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The ethics of choosing clients

Feature Articles

Cite as: Jan/Feb 2015 89 (1/2) LIJ, p.46

Law firms should consider the best approach to take when faced with ethical questions, particularly when deciding  which clients to serve. 

By Rufus Black

Ethics special issue

Law firms face important ethical questions when it comes to potential clients who engage in what some see as morally questionable enterprises – from selling tobacco, gambling products, armaments and pornography to engaging in environmentally harmful activities.

The overall approach

While it might sound like a rather “academic issue”, the first step is for a firm to decide the approach it will take when solving ethical questions, because different approaches lead to very different answers when deciding who to serve and how.

The utilitarian approach

This is the most widely used form of ethics today – the right thing is that which will produce the greatest good for the greatest number.

When it comes to applying utilitarian thinking to business ethics, a common approach articulated by Milton Friedman is:

“There is one and only one social responsibility of business – to use its resources and engage in activities designed to increase its profits so long as it stays within the rules of the game, which is to say, engages in open and free competition without deception or fraud”.1

If you follow this utilitarian logic then so long as a client runs a legal business the only question is whether the client can be served profitably. There are, of course, important second order effects to be considered in determining profitability – the impact on the firm’s reputation from serving businesses regarded as unethical and the impact on the firm’s ability to attract talented staff who do not want to serve businesses they judge as unethical. The answers need to be weighed in any utilitarian calculation, but in principle, who a firm decides to serve is a profit maximising decision.

The non-utilitarian approach

Even before the global financial crisis, there had been a growing shift away from this narrowly utilitarian view to one that maintains that corporations have a wider set of ethical and social responsibilities. For those holding these views, the question of what is an ethical business is more complex.

Practically, the judgment that a business is unethical can lead to the decision not to provide them with goods or services, or not to invest in them.

Those who hold this broader view of the social and ethical responsibilities of corporations have drawn on a range of non-utilitarian traditions of ethical reasoning including Kantian, Aristotelian or natural law theories.2 Often they have done this relatively unsystematically and with little or no explicit awareness of the form of ethical reasoning they are using. If you are to use a non-utilitarian approach, you must be explicit about the approach and systematic in its application.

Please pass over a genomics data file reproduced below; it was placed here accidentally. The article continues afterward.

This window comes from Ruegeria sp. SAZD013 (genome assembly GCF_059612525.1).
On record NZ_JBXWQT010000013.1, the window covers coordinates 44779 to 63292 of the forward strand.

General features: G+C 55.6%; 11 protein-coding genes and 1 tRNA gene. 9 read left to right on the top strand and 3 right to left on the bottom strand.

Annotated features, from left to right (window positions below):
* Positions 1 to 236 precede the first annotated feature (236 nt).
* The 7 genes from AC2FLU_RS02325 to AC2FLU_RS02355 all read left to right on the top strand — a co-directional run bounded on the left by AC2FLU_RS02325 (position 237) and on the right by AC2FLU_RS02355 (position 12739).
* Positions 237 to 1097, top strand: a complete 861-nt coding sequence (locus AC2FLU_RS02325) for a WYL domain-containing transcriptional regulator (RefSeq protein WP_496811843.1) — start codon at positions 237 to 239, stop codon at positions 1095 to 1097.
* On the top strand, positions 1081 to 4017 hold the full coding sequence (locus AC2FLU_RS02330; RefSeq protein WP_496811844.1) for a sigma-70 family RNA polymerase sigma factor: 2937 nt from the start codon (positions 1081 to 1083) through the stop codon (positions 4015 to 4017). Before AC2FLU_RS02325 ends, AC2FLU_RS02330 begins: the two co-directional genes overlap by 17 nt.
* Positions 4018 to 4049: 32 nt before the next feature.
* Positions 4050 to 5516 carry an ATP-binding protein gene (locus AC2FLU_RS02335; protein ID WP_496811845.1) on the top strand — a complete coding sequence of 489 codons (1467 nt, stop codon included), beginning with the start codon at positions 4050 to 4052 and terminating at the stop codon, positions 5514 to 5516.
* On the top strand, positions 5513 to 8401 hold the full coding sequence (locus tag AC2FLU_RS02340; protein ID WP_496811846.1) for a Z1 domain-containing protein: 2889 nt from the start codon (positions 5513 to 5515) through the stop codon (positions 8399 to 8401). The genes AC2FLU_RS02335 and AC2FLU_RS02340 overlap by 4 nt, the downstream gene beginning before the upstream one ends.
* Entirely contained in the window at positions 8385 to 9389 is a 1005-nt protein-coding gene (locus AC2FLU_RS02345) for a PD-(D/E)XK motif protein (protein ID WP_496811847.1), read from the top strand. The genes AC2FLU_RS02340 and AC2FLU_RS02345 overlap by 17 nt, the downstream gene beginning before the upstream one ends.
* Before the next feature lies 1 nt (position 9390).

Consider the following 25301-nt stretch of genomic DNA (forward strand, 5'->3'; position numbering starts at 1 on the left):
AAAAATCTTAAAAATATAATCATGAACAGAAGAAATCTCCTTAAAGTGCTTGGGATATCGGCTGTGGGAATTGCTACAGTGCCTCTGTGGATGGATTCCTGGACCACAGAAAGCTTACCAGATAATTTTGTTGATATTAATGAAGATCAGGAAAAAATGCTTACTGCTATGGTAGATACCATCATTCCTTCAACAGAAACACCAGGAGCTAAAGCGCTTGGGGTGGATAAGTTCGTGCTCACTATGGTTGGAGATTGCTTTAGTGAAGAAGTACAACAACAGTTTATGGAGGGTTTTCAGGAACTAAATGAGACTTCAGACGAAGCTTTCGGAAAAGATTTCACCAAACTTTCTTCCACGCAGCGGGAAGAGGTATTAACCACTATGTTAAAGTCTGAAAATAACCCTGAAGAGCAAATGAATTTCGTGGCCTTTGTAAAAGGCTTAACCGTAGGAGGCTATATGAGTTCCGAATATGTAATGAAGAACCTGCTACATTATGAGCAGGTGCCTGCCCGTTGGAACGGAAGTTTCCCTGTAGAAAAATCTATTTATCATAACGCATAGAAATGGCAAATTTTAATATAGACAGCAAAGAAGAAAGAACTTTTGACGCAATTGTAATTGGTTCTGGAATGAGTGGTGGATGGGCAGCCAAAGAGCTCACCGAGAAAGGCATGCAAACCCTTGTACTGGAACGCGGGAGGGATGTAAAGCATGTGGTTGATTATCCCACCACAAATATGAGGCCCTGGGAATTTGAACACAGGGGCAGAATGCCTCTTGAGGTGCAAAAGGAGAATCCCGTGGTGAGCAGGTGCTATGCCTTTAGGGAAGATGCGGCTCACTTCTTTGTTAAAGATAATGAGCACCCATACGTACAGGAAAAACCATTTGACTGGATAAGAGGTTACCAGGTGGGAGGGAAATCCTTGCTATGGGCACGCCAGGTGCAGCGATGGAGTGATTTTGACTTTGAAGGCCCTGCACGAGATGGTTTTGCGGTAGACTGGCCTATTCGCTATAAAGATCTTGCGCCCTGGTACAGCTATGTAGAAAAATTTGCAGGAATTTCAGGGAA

Who decides?

With a range of ethical approaches open, one answer is to let each individual in the firm decide how they will reason ethically and, therefore, which clients they will serve. The difficulty with this approach is that individual decisions have implications for others. The choice of one partner to serve a business that many regard as unethical will lead to the firm as a whole being associated with serving such clients. Clearly, that has implications for all partners and employees. Therefore, the decision to let everyone decide is an important philosophical position in its own right.

Choosing options

If a law firm decides to adopt a particular ethical approach, then there is the important matter of how this is to be done.

The starting point is what approach best fits with the firm’s identity. Some firms have a clear sense of where their staff generally stand in a particular ethical tradition. Some would recognise that their employees would not be happy with a utilitarian answer, and that if a given business is legal, the firm is willing to serve them, and therefore a non-utilitarian approach best fits their general outlook.

If the firm’s identity doesn’t provide a clear direction, then there is a need to debate the merits of different approaches and to recognise that the decision will be an identity defining choice.

Implications of a non-utilitarian approach

If a law firm decides on a non-utilitarian approach then there are some further analytic steps on whether and how ethically questionable clients can be served.

For the purposes of this analysis, we will use a natural law theory approach, as articulated by the contemporary Oxford jurisprudential philosopher John Finnis3 for three reasons:

  • It is the theory that has addressed the question of involving oneself in other people’s wrongdoing with the greatest analytic precision;
  • It is a theory of ethics from which the common law grew, which means lawyers find it aligns well with the ethical logic embedded in legal traditions;
  • The practical conclusions are very similar to those produced by Kantian traditions. So even if you don’t agree with natural law theories, the practical answers are likely to have a wide appeal among many non- utilitarian thinkers.

Obligation to serve a client